Friday, May 8, 2015

Song #529 of 9999 - Sealed With a Kiss by Brian Hyland

Song #529 of 9999

Title: Sealed With a Kiss

Artist: Brian Hyland
Year: 1962
Sealed With a Kiss

By 1962, the days of teen idol bubblegum pop stars like Brian Hyland were numbered. The tsunami that was the Beatles was brewing in the Atlantic Ocean and by 1964, this rather dark and dull age of pop would be washed away forever. 

But that doesn't mean there aren't a few gems to uncover amongst the wreckage. "Sealed With a Kiss" didn't reach the platinum status of Hyland's 1960 novelty hit "Itsy Bitsy Teenie Weenie Yellow Polka Dot Bikini," but it hit #3 on the charts in both America and the UK while simultaneously featuring some sweet harmonica playing from the spectacularly named Blackie Shackner.

I enjoyed uncovering the harmony at the root of this minor key hit. Although it's a pretty straight-forward progression, there is a particularly clever use of the subdominant (iv), especially coming out of the bridge. Let's have a look.

(Though we gotta say good-)
Bbm(iv)            Fm(i)   
bye      for the | summer        |
Bbm(iv)    Eb(VII)      Ab(III)        F(V/iv)
Darling I promise you | this      I'll send you all my | 
Bbm(iv)    Eb(VII)      C(V)     Fm(i)
love            every | day in a letter |
Bbm(iv)    Eb(VII)         Fm(i)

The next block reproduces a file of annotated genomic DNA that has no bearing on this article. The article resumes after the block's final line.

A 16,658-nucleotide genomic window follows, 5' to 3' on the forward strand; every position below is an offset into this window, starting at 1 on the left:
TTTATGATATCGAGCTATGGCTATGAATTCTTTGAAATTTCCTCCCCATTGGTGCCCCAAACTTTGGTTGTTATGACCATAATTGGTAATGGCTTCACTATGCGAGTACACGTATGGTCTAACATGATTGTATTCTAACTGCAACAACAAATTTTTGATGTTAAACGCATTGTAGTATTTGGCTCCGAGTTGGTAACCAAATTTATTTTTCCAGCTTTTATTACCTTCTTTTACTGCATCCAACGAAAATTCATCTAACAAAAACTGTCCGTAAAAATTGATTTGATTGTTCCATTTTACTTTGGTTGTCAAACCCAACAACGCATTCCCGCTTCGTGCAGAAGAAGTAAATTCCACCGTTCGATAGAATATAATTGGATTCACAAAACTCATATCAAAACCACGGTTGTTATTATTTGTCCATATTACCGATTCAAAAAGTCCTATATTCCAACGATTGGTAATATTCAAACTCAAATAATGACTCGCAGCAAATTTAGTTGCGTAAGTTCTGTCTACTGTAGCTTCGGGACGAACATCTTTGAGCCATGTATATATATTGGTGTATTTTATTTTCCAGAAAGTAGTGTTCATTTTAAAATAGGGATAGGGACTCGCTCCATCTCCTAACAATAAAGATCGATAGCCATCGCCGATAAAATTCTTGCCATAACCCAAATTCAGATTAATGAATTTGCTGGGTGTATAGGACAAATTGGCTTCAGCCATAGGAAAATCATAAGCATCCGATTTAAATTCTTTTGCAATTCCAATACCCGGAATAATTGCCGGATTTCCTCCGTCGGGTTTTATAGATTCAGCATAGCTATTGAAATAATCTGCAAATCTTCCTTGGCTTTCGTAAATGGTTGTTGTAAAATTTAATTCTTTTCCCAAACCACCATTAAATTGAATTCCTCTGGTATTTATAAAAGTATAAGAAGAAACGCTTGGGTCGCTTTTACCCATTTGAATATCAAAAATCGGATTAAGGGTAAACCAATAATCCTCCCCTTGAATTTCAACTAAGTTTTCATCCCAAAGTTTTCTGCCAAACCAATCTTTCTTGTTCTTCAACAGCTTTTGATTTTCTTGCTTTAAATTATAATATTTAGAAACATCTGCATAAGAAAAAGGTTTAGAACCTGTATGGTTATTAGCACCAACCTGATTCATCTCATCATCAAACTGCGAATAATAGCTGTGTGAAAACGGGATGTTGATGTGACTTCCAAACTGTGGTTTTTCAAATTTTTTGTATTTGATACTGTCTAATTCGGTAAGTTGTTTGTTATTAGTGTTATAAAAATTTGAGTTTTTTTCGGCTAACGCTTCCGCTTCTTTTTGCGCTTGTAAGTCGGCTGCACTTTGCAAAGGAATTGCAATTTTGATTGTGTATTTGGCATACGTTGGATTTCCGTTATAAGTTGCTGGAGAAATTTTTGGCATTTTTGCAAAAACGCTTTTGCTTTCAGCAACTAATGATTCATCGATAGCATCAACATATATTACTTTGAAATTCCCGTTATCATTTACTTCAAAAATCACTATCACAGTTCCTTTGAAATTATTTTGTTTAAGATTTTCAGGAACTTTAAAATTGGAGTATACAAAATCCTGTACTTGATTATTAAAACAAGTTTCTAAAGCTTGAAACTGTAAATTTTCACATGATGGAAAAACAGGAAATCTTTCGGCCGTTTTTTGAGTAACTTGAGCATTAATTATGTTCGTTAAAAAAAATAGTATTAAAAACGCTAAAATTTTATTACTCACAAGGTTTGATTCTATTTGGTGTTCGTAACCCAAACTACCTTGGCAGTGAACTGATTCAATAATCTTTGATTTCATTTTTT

Sealed with a | kiss.

As you can see, each line of the verse begins on the subdominant (iv), although they take different paths, with the two inner lines straying further from the tonic f minor (i). This isn't really all that unusual—the iv-VII-i is perhaps a folkier substitute for ii-V-i so often seen in jazz and classical music. But what I really like is the moment that occurs following the bridge.

     Bb(IV)         Fm(i)
I'll see you in the sunlight
     Bb(IV)         Fm(i)
I'll hear your voice everywhere
     Bb(IV)         Fm(i)
I'll run to tenderly hold you
     G(V/V)              C(V)                             Bbm(iv)
But darling you won't be there. I don't want to say good | bye

First, notice the borrowed Bb Major chord (IV), which comes from the parallel F Major. A simple yet elegant contrast to the original iv-i progression of the verse. On the final line of the bridge, we hear a secondary dominant (the dominant of the dominant) G Major which proceeds to the dominant C. At this point, we would expect a cadence on the tonic f minor (i). But, because of the way the verse is structured, we return not on the tonic but on the subdominant (Bbm--highlighted) in what theorists describe as a "deceptive cadence."

Maybe this is no big deal but I found it to be a nice moment in a cleverly crafted piece of pop. Have a great weekend!

No comments:

Post a Comment